Truth be told, I don’t really know how to feel about that. Family has always been a weird subject for me. Family to me has always been the four people I grew up with and the one I spawned. My father came from a large family with many siblings, so I have tons of aunts, uncles, and cousins. But I don’t really know any of them. I mostly feel for my father, who despite being one of the first to visit her in the hospital, was left off the approved visitor list on her last day. And then indirectly scolded in a Facebook post by one of my cousins. He was ready to write them off because he felt he’d been written off. But then my uncle went into the hospital after suffering a mini heart attack and Dad had a change of heart, because he always comes through for his family, even if they don’t do the same for him. I guess that’s where I get it from. The difference is that my family circle is much tighter because I didn’t grow up with any expectations of my extended family.

And though I didn’t see her often, she was always present. I could always count on a social media reaction for every meme shared and a comment on every picture I posted. She came up in conversation every time we cooked out. She was not this happy jolly friendly picture that’s being painted of her, as happens when most people die. She was not that. But she was honest and real, and you could count on her not to be one way to your face and then talk shit behind your back.

I will miss her.

Monthly roundup – June 2022

So. I love books and I love reading them. I post these collages every month knowing I’m probably the only one who cares about what I’m reading and whether I enjoyed them or not. Maybe someone will see something new and interesting to them and ask questions. Maybe someone will see a favorite and want to talk about it. Maybe I’ll scare off a distant relative. My taste in entertainment is eclectic at best, worrying at worst. I’m sure some of the stuff I read has some folks wondering what is going on in my head, and that amuses me.

As usual, the month went by and I felt like I didn’t get much reading done. Then I started compiling the collage, and…15 books. And most were so good!

⭐️⭐️⭐️⭐️⭐️:
For Brown Girls with Sharp Edges and Tender Hearts: A Love Letter to Women of Color, by Prisca Dorcas Mojica Rodriguez
Dark Fire, by Ruby Dixon
Sworn to the Shadow God, by Ruby Dixon

⭐️⭐️⭐️⭐️:
Zombie Haiku: Good Poetry for Your…Brains, by Ryan Mecum
Daisy’s Decision, by Ruby Dixon
POLYEMBOLOKOILAMANIA: An Extreme Horror, by Matt Shaw
The Girl Next Door, by Jack Ketchum
Bound to the Battle God, by Ruby Dixon
Wed to the Wild God, by Ruby Dixon

⭐️⭐️⭐️:
The rest.

That’s a lot of three star reads, but three stars is not a bad rating in my book. That just means I liked them but I’m not still thinking about them.

On the agenda for July are two giant tomes, Swan Song and The Dragon Reborn (Wheel of Time #3), the latest addition to Ruby Dixon’s Corsair Brothers series, and maybe some of the Star Trek novels I’ve been collecting. A handful of the kindle editions go on sale every month and my collection has grown quite a bit.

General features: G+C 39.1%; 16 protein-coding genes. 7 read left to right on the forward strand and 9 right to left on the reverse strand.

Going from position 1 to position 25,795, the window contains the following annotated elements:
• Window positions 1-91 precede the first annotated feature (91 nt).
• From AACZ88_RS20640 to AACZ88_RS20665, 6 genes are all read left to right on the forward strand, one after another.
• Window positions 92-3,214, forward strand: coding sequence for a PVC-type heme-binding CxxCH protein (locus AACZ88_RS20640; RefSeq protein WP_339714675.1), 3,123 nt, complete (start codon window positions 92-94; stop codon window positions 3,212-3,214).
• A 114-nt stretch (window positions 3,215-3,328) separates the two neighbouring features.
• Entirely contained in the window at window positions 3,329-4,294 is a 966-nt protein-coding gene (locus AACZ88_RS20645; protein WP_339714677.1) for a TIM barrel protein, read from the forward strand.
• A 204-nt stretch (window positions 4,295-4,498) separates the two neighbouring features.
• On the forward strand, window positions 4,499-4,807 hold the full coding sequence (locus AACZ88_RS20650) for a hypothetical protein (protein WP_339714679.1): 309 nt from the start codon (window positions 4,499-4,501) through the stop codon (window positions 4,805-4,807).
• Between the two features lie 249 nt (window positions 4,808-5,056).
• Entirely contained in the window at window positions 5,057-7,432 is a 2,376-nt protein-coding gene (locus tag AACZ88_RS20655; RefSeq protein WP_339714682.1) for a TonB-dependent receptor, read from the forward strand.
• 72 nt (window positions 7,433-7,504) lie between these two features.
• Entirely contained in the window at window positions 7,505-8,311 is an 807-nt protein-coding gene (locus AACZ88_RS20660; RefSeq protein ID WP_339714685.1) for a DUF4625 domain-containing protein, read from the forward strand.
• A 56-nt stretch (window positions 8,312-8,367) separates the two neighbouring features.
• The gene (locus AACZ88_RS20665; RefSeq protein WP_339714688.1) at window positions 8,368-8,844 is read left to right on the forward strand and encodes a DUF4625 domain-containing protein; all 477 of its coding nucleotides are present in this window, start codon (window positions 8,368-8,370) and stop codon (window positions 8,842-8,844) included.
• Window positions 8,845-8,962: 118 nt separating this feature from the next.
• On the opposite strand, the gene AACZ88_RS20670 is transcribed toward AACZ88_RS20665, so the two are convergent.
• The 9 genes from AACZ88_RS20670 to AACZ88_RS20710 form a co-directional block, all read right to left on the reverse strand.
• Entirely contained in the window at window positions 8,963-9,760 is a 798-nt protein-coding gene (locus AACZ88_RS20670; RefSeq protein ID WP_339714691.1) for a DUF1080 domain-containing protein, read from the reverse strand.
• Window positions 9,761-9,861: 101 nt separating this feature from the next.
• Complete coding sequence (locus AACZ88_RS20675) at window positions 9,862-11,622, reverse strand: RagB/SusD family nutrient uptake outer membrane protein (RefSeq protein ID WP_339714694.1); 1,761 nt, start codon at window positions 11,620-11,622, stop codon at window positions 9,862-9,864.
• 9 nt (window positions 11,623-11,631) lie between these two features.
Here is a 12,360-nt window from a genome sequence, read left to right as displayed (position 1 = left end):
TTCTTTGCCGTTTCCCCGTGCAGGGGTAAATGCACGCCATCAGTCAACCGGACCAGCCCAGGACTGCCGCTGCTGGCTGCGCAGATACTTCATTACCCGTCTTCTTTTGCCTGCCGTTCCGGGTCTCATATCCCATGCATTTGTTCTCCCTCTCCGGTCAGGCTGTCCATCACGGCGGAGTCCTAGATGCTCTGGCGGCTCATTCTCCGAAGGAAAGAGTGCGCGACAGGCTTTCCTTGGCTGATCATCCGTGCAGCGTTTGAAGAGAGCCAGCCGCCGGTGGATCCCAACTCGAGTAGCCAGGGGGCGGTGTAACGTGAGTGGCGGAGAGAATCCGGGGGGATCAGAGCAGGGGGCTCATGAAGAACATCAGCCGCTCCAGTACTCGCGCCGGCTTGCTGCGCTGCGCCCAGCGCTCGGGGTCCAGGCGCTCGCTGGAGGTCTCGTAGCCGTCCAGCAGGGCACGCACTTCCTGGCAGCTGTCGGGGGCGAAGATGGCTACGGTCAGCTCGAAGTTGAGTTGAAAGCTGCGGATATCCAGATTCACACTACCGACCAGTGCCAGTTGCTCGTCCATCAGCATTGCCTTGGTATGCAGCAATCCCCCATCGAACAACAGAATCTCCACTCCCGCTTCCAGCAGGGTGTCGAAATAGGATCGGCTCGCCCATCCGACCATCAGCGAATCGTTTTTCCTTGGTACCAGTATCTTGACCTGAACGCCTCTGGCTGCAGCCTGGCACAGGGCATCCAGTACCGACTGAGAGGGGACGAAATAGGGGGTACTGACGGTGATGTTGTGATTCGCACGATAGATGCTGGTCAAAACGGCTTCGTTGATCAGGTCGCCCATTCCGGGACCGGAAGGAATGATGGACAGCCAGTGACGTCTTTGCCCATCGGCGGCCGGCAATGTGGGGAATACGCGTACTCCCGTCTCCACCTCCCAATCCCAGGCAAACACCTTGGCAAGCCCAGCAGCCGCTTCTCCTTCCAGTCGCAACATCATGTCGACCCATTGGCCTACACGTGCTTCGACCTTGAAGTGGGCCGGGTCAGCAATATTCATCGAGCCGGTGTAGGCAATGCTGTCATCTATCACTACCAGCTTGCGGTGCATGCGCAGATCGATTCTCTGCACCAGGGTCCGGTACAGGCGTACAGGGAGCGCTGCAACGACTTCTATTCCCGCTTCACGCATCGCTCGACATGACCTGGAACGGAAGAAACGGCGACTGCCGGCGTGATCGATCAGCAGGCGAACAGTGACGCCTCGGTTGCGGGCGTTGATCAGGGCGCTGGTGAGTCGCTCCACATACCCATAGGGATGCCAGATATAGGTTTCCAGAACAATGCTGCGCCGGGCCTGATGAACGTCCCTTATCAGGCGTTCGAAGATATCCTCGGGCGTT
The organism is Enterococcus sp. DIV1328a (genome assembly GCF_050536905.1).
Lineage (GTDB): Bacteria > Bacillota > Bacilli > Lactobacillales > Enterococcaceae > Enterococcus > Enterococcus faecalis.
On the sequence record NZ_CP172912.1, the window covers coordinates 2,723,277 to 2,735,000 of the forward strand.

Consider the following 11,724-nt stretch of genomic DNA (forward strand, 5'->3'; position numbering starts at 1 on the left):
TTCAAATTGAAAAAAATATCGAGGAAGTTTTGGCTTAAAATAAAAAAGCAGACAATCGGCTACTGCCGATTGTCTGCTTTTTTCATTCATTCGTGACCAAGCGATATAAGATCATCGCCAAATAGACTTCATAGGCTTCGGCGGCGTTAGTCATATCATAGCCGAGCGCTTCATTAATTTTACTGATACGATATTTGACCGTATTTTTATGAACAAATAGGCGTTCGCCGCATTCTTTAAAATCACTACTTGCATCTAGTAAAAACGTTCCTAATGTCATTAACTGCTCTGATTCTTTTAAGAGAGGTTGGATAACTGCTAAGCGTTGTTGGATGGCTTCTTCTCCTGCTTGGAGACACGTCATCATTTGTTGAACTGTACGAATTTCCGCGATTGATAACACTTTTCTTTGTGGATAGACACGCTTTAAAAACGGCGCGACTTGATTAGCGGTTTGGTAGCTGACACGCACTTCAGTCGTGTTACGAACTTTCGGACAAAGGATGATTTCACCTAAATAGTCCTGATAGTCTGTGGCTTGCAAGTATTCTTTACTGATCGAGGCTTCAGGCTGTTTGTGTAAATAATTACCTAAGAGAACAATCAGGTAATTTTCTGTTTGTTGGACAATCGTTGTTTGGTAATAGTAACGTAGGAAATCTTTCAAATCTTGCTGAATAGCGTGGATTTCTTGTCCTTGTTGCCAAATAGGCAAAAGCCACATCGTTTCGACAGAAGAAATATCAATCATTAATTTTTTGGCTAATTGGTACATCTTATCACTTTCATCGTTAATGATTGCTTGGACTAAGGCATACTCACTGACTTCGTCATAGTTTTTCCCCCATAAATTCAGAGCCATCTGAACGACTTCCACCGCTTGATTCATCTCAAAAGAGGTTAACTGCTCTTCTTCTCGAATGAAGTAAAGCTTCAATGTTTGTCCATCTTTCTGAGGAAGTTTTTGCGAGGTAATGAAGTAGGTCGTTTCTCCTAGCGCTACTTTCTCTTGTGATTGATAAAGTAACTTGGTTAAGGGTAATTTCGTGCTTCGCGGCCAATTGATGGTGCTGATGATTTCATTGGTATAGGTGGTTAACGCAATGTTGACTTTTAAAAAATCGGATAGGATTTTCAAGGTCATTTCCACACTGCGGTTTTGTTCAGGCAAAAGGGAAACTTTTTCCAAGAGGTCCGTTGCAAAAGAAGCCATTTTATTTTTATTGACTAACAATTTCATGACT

Have you read and loved any of these books? Hated? Leave a comment!

Monthly roundup – May 2022

No real stinkers this month. Once again I didn’t get through the third Wheel of Time book, but I made a decent dent in it. The big standout this month was The Keeper of Happy Endings, which surprised me because historical fiction isn’t my genre of choice. It was really good. I don’t know, maybe I’m getting a little sappy in my old age. Probably the same reason I liked The Space Between Us so much.

⭐️⭐️⭐️⭐️⭐️:
The Space Between Us: Poetry and Prose, by Courtney Peppernell and Zack Grey
Of Mice and Men, by John Steinbeck
The Keeper of Happy Endings, by Barbara Davis
Choice, by Jodi Picoult
Fire in Her Dreams, by Ruby Dixon

⭐️⭐️⭐️⭐️:
Stolen Tongues, by Felix Blackwell
Someone Who Will Love You in All Your Damaged Glory, by Raphael Bob-Waksberg
Fire in His Chaos, by Ruby Dixon
Fire in Her Eyes, by Ruby Dixon
The Slob, by Aron Beauregard
Goldenrod: Poems, by Maggie Smith
I Live You, Call Me Back: Poems, by Sabrina Benaim
Fire in His Veins, by Ruby Dixon
Yard Work, by David Koepp

⭐️⭐️⭐️:
Winterset Hollow, by Jonathan Edward Durham
When She’s Lonely, by Ruby Dixon
The Fifth Survivor: Bacon Nightmares, by Angel Ramon
Anonymous, by Uzodinma Iweala
Ungirls, by Lauren Beukes
The Night Shift, by Alex Finlay

Winterset Hollow is pretty popular in the horror group on Facebook, so popular that there have been several posts by people with fresh tattoos if the rabbit on the cover. I wanted to love it. I usually love the books that are popular there. This one didn’t quite hit the spot for me. I know they can’t all be great, but I guess I had higher expectations for a tattoo worthy book. That said, I did like it.

On the agenda for June is that same Wheel of Time book, the last of Ruby Dixon’s dragon books, and a couple of book club selections. I may even catch up on my ARCs and finish up some drafts.